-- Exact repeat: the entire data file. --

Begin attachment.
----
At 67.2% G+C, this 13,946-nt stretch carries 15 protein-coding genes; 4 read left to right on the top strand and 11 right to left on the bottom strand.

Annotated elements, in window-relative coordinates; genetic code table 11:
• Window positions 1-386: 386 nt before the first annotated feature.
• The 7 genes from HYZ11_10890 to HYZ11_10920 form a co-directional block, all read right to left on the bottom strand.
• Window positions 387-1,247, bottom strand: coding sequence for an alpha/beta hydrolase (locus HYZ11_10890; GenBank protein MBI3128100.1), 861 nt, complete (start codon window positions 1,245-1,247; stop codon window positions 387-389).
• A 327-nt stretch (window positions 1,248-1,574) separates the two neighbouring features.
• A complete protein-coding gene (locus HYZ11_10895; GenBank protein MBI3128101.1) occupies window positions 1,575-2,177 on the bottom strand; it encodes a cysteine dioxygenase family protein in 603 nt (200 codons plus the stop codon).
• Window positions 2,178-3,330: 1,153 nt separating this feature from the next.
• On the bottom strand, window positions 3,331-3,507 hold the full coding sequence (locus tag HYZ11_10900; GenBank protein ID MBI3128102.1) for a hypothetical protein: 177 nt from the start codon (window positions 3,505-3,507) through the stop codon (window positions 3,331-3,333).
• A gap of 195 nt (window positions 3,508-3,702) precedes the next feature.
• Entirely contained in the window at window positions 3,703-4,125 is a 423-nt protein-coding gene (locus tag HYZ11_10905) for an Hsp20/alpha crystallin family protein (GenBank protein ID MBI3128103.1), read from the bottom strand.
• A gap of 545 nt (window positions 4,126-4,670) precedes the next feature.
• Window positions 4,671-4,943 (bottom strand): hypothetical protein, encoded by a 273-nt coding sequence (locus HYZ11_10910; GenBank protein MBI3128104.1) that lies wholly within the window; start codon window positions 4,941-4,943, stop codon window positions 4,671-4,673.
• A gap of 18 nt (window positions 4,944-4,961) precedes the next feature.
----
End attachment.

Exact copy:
At 67.2% G+C, this 13,946-nt stretch carries 15 protein-coding genes; 4 read left to right on the top strand and 11 right to left on the bottom strand.

Annotated elements, in window-relative coordinates; genetic code table 11:
• Window positions 1-386: 386 nt before the first annotated feature.
• The 7 genes from HYZ11_10890 to HYZ11_10920 form a co-directional block, all read right to left on the bottom strand.
• Window positions 387-1,247, bottom strand: coding sequence for an alpha/beta hydrolase (locus HYZ11_10890; GenBank protein MBI3128100.1), 861 nt, complete (start codon window positions 1,245-1,247; stop codon window positions 387-389).
• A 327-nt stretch (window positions 1,248-1,574) separates the two neighbouring features.
• A complete protein-coding gene (locus HYZ11_10895; GenBank protein MBI3128101.1) occupies window positions 1,575-2,177 on the bottom strand; it encodes a cysteine dioxygenase family protein in 603 nt (200 codons plus the stop codon).
• Window positions 2,178-3,330: 1,153 nt separating this feature from the next.
• On the bottom strand, window positions 3,331-3,507 hold the full coding sequence (locus tag HYZ11_10900; GenBank protein ID MBI3128102.1) for a hypothetical protein: 177 nt from the start codon (window positions 3,505-3,507) through the stop codon (window positions 3,331-3,333).
• A gap of 195 nt (window positions 3,508-3,702) precedes the next feature.
• Entirely contained in the window at window positions 3,703-4,125 is a 423-nt protein-coding gene (locus tag HYZ11_10905) for an Hsp20/alpha crystallin family protein (GenBank protein ID MBI3128103.1), read from the bottom strand.
• A gap of 545 nt (window positions 4,126-4,670) precedes the next feature.
• Window positions 4,671-4,943 (bottom strand): hypothetical protein, encoded by a 273-nt coding sequence (locus HYZ11_10910; GenBank protein MBI3128104.1) that lies wholly within the window; start codon window positions 4,941-4,943, stop codon window positions 4,671-4,673.
• A gap of 18 nt (window positions 4,944-4,961) precedes the next feature.